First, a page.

American College Of Surgeons - Inspiring Quality: Highest Standards, Better Outcomes

Editor’s note: Because Clinical Congress 2019 will take place October 27–31, ACS NewsScope will not be published next week. Publication will resume November 8.

ACS Signs Physician Community Letter to Congressional Leadership on Surprise Medical Billing

The American College of Surgeons (ACS) signed an October 16 letter to leadership in the U.S. House of Representatives and Senate encouraging Congress to identify solutions that protect patients from surprise medical bills and to ensure that new legislation does not create additional imbalances in the private health care marketplace.

The letter highlights physician concerns that the rate-setting provisions in bills under congressional consideration further shift marketplace leverage to health insurers at the expense of physicians. The letter also encourages Congress to adopt solutions that include a timely, upfront, commercially reasonable payment for out-of-network services and an efficient independent dispute resolution (IDR) process. This IDR process should incentivize health insurers to make a fair initial offer of payment for out-of-network care, while also preventing bills from physicians that are outside generally acceptable ranges.

The ACS continues to engage with members of Congress as they consider solutions to protect patients from surprise medical bills. For more information on congressional action related to surprise billing, contact ACS Senior Congressional Lobbyist Carrie Zlatos at czlatos@facs.org.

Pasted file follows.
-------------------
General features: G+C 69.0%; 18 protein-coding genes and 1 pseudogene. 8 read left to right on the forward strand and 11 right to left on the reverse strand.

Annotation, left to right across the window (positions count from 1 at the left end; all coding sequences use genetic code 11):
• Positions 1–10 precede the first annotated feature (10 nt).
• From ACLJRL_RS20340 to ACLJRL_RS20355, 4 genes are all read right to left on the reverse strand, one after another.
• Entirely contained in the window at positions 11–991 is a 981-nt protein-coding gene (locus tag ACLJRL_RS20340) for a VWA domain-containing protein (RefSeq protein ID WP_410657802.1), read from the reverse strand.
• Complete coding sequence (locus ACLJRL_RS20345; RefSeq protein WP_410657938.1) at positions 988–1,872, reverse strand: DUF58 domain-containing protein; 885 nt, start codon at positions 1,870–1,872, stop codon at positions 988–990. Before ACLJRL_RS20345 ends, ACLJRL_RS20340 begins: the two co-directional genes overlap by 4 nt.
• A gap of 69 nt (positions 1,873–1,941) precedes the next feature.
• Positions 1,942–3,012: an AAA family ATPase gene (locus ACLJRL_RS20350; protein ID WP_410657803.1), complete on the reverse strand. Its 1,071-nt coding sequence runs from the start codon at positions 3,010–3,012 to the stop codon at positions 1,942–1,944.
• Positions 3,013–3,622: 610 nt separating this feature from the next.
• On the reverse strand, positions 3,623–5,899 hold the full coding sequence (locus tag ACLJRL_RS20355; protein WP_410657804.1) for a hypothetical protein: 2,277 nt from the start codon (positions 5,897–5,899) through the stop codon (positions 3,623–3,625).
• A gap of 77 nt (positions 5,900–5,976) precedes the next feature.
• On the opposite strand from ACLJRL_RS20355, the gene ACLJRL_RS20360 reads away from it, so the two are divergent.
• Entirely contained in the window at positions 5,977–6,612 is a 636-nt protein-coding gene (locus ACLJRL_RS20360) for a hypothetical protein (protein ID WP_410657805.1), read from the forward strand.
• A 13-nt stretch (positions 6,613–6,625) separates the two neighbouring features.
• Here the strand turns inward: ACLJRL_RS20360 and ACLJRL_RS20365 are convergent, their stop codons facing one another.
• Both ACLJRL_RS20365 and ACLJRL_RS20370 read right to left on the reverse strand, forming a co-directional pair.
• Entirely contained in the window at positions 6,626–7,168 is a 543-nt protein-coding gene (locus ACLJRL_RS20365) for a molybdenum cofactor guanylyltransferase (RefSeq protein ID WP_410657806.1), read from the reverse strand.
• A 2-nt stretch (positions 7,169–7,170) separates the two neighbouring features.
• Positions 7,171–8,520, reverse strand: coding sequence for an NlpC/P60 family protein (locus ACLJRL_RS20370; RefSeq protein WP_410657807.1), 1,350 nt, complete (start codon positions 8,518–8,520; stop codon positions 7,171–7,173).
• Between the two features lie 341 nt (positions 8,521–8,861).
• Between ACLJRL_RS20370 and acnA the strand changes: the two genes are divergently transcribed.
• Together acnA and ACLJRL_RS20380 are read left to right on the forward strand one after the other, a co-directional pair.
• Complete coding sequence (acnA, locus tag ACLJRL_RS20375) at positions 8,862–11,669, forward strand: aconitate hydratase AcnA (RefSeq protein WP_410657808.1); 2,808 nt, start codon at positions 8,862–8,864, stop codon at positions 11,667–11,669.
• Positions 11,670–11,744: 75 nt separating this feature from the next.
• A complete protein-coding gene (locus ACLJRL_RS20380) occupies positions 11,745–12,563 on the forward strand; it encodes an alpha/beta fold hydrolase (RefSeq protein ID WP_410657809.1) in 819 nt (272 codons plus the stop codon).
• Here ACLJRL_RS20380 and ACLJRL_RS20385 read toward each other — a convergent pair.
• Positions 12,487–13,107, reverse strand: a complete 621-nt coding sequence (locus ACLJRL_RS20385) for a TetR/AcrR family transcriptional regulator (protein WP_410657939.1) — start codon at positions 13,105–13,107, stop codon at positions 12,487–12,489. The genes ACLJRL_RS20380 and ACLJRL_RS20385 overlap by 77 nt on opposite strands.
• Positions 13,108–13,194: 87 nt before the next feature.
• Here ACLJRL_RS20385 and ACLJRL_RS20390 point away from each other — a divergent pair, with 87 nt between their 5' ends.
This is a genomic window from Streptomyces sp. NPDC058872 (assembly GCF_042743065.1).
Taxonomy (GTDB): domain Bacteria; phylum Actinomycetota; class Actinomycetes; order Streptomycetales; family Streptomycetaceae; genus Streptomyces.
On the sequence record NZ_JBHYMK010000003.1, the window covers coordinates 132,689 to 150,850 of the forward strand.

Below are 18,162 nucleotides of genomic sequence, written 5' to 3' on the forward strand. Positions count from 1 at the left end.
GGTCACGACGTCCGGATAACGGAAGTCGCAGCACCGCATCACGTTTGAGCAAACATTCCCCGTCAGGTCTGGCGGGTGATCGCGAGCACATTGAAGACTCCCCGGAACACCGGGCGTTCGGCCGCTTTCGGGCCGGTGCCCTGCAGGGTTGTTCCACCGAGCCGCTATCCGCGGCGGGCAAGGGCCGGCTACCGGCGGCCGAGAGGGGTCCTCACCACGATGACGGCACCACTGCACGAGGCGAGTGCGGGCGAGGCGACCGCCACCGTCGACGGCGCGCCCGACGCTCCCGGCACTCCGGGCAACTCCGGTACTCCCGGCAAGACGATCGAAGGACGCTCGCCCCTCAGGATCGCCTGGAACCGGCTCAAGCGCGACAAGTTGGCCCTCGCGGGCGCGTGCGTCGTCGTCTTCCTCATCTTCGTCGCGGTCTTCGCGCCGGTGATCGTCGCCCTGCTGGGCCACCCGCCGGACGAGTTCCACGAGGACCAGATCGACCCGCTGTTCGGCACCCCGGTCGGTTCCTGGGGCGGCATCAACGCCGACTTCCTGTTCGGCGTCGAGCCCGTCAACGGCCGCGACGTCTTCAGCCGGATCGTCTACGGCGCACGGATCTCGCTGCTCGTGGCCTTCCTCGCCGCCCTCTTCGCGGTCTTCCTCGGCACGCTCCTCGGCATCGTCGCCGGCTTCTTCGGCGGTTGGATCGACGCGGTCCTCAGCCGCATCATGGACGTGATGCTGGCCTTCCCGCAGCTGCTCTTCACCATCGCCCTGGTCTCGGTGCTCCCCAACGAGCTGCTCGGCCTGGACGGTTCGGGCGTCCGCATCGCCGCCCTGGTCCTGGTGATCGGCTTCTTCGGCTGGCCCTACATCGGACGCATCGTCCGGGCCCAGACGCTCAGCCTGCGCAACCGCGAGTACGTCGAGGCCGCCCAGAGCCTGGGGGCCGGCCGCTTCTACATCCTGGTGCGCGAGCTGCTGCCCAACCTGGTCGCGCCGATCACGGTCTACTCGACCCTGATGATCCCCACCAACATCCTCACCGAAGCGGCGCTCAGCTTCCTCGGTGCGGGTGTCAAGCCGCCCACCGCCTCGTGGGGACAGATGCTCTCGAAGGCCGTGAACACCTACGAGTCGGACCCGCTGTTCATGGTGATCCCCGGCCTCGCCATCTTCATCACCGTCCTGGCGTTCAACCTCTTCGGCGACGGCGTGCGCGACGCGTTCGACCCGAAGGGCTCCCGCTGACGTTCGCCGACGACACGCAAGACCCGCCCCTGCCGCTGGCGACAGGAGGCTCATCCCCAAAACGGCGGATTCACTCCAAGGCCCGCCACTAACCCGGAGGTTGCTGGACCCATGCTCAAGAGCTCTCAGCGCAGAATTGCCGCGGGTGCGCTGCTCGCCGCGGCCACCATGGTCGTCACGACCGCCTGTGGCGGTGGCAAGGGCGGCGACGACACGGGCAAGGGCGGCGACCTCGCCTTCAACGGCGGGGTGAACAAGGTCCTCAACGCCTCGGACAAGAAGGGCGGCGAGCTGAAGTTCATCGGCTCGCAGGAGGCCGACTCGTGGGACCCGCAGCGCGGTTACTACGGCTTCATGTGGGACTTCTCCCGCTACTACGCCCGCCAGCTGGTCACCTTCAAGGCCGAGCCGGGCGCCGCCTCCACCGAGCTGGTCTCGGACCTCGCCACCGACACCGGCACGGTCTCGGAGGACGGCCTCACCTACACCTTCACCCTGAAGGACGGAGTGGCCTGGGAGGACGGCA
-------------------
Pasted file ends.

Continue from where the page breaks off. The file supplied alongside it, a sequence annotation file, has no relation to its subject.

ACS Supports Bill to Protect Trauma Surgeons

Surgeons in emergency settings provide complex, high-risk surgical care to severally injured patients, often with minimal information about the health status of these patients. The Emergency Medical Treatment and Active Labor Act (EMTALA) mandates that physicians provide stabilizing care to patients who present at hospital emergency departments (EDs). The high liability risk associated with providing such care is broadly acknowledged as a key contributing factor to the growing shortage of specialists who participate in emergency on-call panels.

The Health Care Safety Net Enhancement Act, H.R. 3984, introduced by Reps. Bill Flores (R-TX); Roger Marshall, MD (R-KS); and Brian Babin, DDS (R-TX), would address this issue by extending liability protections to physicians who provide EMTALA-mandated care. This legislation would protect surgeons and would likely help to increase the number of surgeons who are willing to provide care in EDs.

For more information about this bill, read the American College of Surgeons (ACS) support letter for the Health Care Safety Net Enhancement Act or contact Hannah Chargin, American College of Surgeons Congressional Lobbyist, at hchargin@facs.org.

CMS and OIG Propose Stark Law and Anti-Kickback Statute Reforms

The Centers for Medicare & Medicaid Services (CMS) and the Office of the Inspector General (OIG) released two proposed rules October 9 that would modify the Physician Self-Referral Law (the “Stark Law”) and the Anti-Kickback Statute (AKS) regulations. CMS and the OIG introduced these changes to the Stark Law and AKS, which regulate fraud and abuse by physicians under federal health care programs, as part of the U.S. Department of Health and Human Services Regulatory Sprint to Coordinated Care initiative.